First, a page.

Start-ups share Enterprise Fellowship cash

Gonçalo de Vasconcelos of Syndicate Room & Steve Marsh of Collide, two of the companies which gained the award

Run by the Centre for Enterprise Development and Research (CEDAR), which is based in the Lord Ashcroft International Business School at Anglia Ruskin University, the CEDAR Enterprise Fellowship Scheme is open to anyone in Cambridgeshire with a great business idea.

Through funding provided by a private benefactor, the three CEDAR Enterprise Fellowships were awarded to Steve Marsh for Collide, a mobile application which helps bring people who are nearby together; Joshua Wies for Walkasins, a medical aid to help prevent falls in the elderly; and Gonçalo de Vasconcelos and Yutaro Kojima for Syndicate Room, a secure online place to invest in businesses.

Professor Lester Lloyd-Reason, Director of CEDAR and chair of the judges, said: “We received a number of high-quality applications this year and it is very exciting to be able to award prizes to three completely different business ideas.

“Steve Marsh’s Collide could actually be used in a number of different ways. He developed this technology himself and now has a good team around him to help transform it into a business. Joshua Wies has exclusive European distribution rights for the Walkasins product and with his great connections in the physiotherapy and osteopathy sectors, we have high hopes for this.

“In stealth mode until April 2013, Yutaro and Gonçalo’s Syndicate Room will offer a sophisticated solution for business angels to invest in start-ups based on crowd funding technology. They are both very impressive individuals and have developed this terrific idea which should help countless other businesses for years to come.”

In addition to financial backing, the quartet will receive mentoring support; entry to the CEDAR Enterprise Fellowship network; specialist training and development support; access to Anglia Ruskin’s StartupLab; academic and business advice from the CEDAR team; and legal support.

Gonçalo de Vasconcelos said: “The knowledge and experience, as well as the ideas and honest feedback, we received from our mentors, Walter Herriot OBE and Ben Mumby-Croft, was not only vital in helping us win the Enterprise Fellowship Scheme but will be invaluable in further developing and improving the business strategy for Syndicate Room.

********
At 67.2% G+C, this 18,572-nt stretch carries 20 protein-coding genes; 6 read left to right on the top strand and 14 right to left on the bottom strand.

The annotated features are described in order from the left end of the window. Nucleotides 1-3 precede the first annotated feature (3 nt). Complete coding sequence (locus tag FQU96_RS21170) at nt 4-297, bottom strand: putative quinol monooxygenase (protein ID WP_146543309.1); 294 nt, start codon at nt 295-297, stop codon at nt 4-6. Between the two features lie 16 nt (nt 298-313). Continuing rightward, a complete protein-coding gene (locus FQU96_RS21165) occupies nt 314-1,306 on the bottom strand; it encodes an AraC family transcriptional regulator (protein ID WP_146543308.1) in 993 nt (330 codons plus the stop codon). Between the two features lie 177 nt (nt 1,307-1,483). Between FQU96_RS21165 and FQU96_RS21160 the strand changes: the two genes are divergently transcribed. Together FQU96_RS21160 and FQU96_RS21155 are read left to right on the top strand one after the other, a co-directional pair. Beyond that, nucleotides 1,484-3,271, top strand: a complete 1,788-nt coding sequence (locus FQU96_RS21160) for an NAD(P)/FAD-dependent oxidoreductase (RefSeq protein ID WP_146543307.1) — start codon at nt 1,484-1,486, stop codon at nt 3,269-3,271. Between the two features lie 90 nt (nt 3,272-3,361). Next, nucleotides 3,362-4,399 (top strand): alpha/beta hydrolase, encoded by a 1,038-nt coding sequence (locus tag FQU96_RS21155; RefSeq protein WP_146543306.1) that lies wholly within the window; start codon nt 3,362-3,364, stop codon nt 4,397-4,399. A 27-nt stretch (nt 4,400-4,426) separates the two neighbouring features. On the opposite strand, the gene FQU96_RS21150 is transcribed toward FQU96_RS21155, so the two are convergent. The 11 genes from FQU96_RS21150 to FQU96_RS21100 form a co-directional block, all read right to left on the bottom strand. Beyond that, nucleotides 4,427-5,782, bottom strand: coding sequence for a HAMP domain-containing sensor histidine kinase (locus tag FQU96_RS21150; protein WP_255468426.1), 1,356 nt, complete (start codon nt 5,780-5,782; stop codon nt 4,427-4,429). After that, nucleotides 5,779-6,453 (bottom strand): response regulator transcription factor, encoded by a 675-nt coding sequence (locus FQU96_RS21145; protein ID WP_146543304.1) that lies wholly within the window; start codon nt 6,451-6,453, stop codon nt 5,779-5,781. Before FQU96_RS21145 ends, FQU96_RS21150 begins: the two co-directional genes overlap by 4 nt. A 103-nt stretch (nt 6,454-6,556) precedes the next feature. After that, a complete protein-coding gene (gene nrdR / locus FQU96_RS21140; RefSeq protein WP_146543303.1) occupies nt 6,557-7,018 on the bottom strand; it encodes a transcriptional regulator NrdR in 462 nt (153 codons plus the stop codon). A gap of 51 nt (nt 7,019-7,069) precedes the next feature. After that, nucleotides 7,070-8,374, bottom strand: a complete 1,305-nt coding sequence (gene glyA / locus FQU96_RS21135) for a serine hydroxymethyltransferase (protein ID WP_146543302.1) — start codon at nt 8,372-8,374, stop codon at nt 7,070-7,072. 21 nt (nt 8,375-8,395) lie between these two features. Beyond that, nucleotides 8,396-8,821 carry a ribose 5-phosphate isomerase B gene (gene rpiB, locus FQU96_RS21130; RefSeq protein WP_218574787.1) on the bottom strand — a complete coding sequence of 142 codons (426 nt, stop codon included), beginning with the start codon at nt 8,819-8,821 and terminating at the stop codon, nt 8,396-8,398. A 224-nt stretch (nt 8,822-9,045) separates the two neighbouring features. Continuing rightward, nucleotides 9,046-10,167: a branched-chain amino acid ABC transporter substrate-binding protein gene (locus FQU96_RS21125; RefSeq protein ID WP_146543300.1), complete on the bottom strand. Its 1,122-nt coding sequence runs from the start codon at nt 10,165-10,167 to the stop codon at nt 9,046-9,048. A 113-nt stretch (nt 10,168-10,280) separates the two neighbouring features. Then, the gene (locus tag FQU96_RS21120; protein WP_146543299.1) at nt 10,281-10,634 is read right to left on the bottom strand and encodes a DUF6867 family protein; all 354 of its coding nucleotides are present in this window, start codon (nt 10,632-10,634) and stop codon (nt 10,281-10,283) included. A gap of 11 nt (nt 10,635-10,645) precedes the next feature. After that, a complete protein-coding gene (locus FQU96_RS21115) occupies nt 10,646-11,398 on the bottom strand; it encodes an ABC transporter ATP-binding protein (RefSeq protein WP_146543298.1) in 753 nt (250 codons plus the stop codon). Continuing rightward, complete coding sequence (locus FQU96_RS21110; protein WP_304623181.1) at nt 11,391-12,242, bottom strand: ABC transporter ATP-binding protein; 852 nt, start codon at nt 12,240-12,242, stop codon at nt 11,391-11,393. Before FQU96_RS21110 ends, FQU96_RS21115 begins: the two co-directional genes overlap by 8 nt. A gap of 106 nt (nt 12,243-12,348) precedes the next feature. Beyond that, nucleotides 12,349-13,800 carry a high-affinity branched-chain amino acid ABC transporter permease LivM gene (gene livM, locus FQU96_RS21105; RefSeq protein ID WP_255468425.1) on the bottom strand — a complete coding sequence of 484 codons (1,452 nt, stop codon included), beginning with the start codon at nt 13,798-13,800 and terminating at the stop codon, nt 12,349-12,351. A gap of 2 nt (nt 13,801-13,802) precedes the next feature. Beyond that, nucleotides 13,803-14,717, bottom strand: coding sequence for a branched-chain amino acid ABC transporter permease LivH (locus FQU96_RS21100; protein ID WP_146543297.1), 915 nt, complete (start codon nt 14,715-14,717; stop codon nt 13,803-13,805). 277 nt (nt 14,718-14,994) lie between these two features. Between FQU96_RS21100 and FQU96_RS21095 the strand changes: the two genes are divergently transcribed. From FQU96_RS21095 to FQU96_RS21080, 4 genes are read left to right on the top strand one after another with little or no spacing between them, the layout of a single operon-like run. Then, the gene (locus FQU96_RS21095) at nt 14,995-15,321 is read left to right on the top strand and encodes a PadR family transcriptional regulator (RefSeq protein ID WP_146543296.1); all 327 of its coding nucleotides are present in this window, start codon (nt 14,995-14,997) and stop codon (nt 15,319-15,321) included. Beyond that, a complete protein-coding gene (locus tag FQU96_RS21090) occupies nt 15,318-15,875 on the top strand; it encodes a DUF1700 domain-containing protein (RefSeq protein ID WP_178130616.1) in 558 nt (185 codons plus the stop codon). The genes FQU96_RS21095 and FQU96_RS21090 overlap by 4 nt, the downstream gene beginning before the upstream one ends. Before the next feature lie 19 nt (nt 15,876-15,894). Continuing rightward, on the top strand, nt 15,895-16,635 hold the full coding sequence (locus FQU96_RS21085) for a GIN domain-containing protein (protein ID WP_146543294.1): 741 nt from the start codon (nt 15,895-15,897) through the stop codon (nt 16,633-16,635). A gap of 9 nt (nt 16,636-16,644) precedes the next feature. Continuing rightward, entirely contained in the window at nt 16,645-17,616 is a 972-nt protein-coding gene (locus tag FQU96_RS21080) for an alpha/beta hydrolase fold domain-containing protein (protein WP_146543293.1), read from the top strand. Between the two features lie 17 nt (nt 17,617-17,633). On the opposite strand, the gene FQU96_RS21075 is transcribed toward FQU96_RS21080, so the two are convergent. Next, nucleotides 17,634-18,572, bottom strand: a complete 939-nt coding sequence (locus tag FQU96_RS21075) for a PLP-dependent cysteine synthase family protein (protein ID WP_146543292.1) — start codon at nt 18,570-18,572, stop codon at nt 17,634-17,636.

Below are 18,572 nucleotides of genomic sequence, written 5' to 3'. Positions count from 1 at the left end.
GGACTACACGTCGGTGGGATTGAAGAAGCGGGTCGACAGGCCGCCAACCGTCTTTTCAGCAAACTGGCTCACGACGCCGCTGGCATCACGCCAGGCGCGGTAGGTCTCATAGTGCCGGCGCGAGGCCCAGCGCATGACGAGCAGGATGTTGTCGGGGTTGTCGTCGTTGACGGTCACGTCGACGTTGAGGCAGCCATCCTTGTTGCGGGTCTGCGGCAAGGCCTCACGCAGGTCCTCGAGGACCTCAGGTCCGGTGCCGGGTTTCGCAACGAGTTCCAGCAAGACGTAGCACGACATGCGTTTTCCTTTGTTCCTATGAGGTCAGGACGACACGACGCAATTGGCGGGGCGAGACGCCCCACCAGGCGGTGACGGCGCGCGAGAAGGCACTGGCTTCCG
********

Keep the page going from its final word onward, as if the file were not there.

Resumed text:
“We aim to launch Syndicate Room in the second quarter of 2013 and, all in all, winning the competition was a great way for us to end the year.”

Steve Marsh said: “The funding CEDAR has given to Collide will allow us to carry out the necessary marketing needed to give us a major presence and gain a critical mass of users, which is essential for our business.

“In 2013 we hope to gain 10,000 Collide users in the Cambridge area as well as initial roll-outs to the rest of the UK. We have already released the Collide app for both iPhone and Android, and believe we already have a really great product, which can be downloaded from This funding will help make the vision a reality and will allow us to continue providing our service for free!”

Joshua Wies commented: “Winning the CEDAR Enterprise Fellowship Scheme will give Advanced Balance Systems a huge kickstart towards our 2013 product launch of Walkasins. Aside from the financial support, the business mentoring from Professor Roger Mumby-Croft and the prestige of being an Enterprise Fellow will allow me to accelerate my company’s growth in the UK and Europe.

“I expect to have Walkasins balance technology available through select private physiotherapy practices in the coming months and to have a large clinical trial for people with balance problems up and running by the end of next year. The support from CEDAR has certainly helped to make this possible.”

The Syndicate Room was awarded £16,500, while Collide and Advanced Balance Systems were each awarded £10,000. In addition to Professor Lloyd-Reason, other members of the judging panel included Walter Herriot OBE, Peter Taylor, Mark Layton, Julie Horne, Professor Roger Jeynes and Professor Roger Mumby-Croft.